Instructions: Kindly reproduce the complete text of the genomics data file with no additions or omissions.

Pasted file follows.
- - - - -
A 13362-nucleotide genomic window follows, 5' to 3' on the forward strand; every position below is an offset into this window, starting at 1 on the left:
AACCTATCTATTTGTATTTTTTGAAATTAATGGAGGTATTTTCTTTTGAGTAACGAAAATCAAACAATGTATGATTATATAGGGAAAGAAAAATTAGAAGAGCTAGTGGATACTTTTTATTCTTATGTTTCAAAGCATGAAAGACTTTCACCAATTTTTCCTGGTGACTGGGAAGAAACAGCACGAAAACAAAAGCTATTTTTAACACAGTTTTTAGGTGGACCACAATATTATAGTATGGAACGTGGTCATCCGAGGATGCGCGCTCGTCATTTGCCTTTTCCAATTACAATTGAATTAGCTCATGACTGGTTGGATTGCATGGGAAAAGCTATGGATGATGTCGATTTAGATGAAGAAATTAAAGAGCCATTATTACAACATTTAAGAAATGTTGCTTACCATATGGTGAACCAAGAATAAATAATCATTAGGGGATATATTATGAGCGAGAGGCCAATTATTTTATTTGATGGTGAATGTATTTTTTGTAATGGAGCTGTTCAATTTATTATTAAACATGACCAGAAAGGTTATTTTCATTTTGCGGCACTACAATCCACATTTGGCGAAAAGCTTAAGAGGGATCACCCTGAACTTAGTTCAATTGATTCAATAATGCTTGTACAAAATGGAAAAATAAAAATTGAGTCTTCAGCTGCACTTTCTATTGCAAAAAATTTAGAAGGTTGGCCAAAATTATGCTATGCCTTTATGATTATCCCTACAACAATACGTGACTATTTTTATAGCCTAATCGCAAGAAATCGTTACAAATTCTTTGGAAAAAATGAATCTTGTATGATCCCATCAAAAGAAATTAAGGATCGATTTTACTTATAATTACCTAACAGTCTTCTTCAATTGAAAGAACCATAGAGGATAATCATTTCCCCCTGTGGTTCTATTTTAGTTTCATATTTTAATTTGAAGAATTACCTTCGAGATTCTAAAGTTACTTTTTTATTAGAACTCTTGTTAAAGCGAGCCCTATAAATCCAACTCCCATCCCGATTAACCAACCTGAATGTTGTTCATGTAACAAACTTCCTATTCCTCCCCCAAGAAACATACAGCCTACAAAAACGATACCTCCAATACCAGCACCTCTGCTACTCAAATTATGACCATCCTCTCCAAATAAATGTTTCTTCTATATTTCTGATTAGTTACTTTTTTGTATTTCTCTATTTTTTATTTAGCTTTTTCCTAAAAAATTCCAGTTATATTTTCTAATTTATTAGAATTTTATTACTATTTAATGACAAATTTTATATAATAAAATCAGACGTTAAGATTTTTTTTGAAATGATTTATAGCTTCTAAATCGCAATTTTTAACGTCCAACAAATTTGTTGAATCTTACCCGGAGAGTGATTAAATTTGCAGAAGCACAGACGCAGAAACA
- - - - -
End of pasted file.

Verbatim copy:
A 13362-nucleotide genomic window follows, 5' to 3' on the forward strand; every position below is an offset into this window, starting at 1 on the left:
AACCTATCTATTTGTATTTTTTGAAATTAATGGAGGTATTTTCTTTTGAGTAACGAAAATCAAACAATGTATGATTATATAGGGAAAGAAAAATTAGAAGAGCTAGTGGATACTTTTTATTCTTATGTTTCAAAGCATGAAAGACTTTCACCAATTTTTCCTGGTGACTGGGAAGAAACAGCACGAAAACAAAAGCTATTTTTAACACAGTTTTTAGGTGGACCACAATATTATAGTATGGAACGTGGTCATCCGAGGATGCGCGCTCGTCATTTGCCTTTTCCAATTACAATTGAATTAGCTCATGACTGGTTGGATTGCATGGGAAAAGCTATGGATGATGTCGATTTAGATGAAGAAATTAAAGAGCCATTATTACAACATTTAAGAAATGTTGCTTACCATATGGTGAACCAAGAATAAATAATCATTAGGGGATATATTATGAGCGAGAGGCCAATTATTTTATTTGATGGTGAATGTATTTTTTGTAATGGAGCTGTTCAATTTATTATTAAACATGACCAGAAAGGTTATTTTCATTTTGCGGCACTACAATCCACATTTGGCGAAAAGCTTAAGAGGGATCACCCTGAACTTAGTTCAATTGATTCAATAATGCTTGTACAAAATGGAAAAATAAAAATTGAGTCTTCAGCTGCACTTTCTATTGCAAAAAATTTAGAAGGTTGGCCAAAATTATGCTATGCCTTTATGATTATCCCTACAACAATACGTGACTATTTTTATAGCCTAATCGCAAGAAATCGTTACAAATTCTTTGGAAAAAATGAATCTTGTATGATCCCATCAAAAGAAATTAAGGATCGATTTTACTTATAATTACCTAACAGTCTTCTTCAATTGAAAGAACCATAGAGGATAATCATTTCCCCCTGTGGTTCTATTTTAGTTTCATATTTTAATTTGAAGAATTACCTTCGAGATTCTAAAGTTACTTTTTTATTAGAACTCTTGTTAAAGCGAGCCCTATAAATCCAACTCCCATCCCGATTAACCAACCTGAATGTTGTTCATGTAACAAACTTCCTATTCCTCCCCCAAGAAACATACAGCCTACAAAAACGATACCTCCAATACCAGCACCTCTGCTACTCAAATTATGACCATCCTCTCCAAATAAATGTTTCTTCTATATTTCTGATTAGTTACTTTTTTGTATTTCTCTATTTTTTATTTAGCTTTTTCCTAAAAAATTCCAGTTATATTTTCTAATTTATTAGAATTTTATTACTATTTAATGACAAATTTTATATAATAAAATCAGACGTTAAGATTTTTTTTGAAATGATTTATAGCTTCTAAATCGCAATTTTTAACGTCCAACAAATTTGTTGAATCTTACCCGGAGAGTGATTAAATTTGCAGAAGCACAGACGCAGAAACA